On October 4th, Google launched the 2nd generation Nest Doorbell (wired), replacing the ageing but much-loved Nest Hello released in 2018, later rebranded as the Nest Doorbell (wired).
Google first teased us almost a year ago that this new video doorbell would make up for many of the complaints people had with the Nest Doorbell (battery), like lack of 24/7 recording, and told us it was "coming soon", so it's been a bit of a wait. But has it been worth the wait? And, how does it compare to the original Nest Doorbell (wired) and the 2021 model Nest Doorbell (battery)?
Let's dig in and find out.
First, we should say that we were, quite honestly, disappointed with the Nest Doorbell (battery) launched in Fall 2021. We wrote about this at the time. We felt that, compared with the Nest Doorbell (wired), formerly known as Nest Hello, the new Nest Doorbell (battery) offered subpar video quality, poor night vision, and its large size meant that it wouldn't fit in many of the spaces near your front door that you would typically position a doorbell.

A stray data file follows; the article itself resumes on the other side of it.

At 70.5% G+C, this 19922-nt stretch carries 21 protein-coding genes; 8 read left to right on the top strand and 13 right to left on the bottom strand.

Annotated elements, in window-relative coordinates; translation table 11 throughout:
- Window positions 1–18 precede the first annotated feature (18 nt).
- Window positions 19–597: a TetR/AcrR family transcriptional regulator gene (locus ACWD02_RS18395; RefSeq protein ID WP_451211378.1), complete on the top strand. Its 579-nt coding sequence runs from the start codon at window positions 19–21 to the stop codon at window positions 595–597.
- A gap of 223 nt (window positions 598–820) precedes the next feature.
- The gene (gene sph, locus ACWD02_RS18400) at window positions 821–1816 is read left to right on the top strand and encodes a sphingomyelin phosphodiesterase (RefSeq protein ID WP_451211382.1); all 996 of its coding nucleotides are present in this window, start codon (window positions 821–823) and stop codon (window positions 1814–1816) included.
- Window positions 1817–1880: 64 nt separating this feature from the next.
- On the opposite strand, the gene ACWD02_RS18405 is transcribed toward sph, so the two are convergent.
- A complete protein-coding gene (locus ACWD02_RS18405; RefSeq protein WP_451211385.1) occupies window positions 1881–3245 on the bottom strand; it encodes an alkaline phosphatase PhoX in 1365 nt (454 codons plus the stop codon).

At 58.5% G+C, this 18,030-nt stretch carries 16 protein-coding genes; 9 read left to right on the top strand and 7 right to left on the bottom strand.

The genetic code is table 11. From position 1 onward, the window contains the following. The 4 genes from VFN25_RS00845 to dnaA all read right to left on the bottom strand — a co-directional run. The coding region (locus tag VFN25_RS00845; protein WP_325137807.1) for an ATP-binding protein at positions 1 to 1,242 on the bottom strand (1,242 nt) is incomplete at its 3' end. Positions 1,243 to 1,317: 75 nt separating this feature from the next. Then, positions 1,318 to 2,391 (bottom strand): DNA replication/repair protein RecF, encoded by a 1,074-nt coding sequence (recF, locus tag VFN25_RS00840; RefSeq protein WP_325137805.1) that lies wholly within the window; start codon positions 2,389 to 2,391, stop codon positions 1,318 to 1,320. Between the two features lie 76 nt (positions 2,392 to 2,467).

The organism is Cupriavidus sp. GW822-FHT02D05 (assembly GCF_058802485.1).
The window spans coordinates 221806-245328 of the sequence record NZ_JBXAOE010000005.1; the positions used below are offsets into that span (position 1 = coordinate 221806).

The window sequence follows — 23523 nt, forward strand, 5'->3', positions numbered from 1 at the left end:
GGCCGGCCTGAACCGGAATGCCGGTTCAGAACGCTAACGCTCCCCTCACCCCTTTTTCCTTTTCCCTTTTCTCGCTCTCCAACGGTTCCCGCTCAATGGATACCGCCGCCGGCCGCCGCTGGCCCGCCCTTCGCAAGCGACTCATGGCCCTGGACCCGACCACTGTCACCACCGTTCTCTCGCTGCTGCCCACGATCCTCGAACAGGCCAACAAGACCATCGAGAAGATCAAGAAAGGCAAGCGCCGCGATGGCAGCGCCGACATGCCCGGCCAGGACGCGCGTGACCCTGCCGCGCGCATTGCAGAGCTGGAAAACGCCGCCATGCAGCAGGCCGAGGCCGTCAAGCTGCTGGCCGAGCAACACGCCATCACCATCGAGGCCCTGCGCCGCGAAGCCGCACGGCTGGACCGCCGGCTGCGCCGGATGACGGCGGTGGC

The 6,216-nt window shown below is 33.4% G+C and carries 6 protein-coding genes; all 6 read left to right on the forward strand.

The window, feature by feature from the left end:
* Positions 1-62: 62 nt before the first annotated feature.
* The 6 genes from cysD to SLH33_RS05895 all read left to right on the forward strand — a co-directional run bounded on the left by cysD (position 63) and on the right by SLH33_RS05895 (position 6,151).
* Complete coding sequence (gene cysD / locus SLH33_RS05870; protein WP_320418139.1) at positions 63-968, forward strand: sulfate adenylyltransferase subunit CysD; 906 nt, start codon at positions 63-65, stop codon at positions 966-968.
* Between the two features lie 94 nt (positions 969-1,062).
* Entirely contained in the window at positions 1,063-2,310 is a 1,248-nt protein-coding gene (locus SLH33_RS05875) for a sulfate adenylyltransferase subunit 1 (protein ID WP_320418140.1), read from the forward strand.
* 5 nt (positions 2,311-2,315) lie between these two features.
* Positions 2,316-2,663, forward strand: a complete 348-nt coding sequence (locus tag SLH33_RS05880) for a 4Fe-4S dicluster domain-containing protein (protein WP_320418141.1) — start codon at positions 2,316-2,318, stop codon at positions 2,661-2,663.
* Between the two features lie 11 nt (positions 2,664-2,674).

So, we were surprised to see that the key camera specs for the new 2nd generation Nest Doorbell (wired) look at first glance firmly middle-of-the-range for video doorbells:
W 1.7" x H 5.2" x D 1.1"
1/3" 1.3MP, 3:4 Aspect Ratio
960 x 1280
Field of View
10 IR LEDs (850nm)
Of note is the fact that, like the Nest Doorbell (battery) with its sometimes anemic images, the latest doorbell has the same HD resolution, 960 x 1280, whereas many competitors are now offering devices with significantly greater pixel counts. And yet, Google themselves say:
DXOMark, the international leader in quality assessment of smartphone image, display, audio and battery, and other consumer electronics, tested eight doorbells across the industry and says: “The Google Nest Doorbell (wired, 2nd-gen) is the best camera doorbell we have tested so far in terms of image quality, with a high level of detail and accurate exposure, allowing you to easily recognize whoever is at the door, even at night.”
Could this be true? The answer, at least in theory, is yes. Pixel counts for smart cameras very often have little correlation with the actual quality of images the cameras produce. More important are high-quality optical designs for the lens system, and image processing to optimize the output images for the use case of the camera (which is quite different for a video doorbell than for a security camera, for example). Google has significant expertise in both fields, and utilizes cutting edge AI in the new camera model to achieve the claimed high level of performance.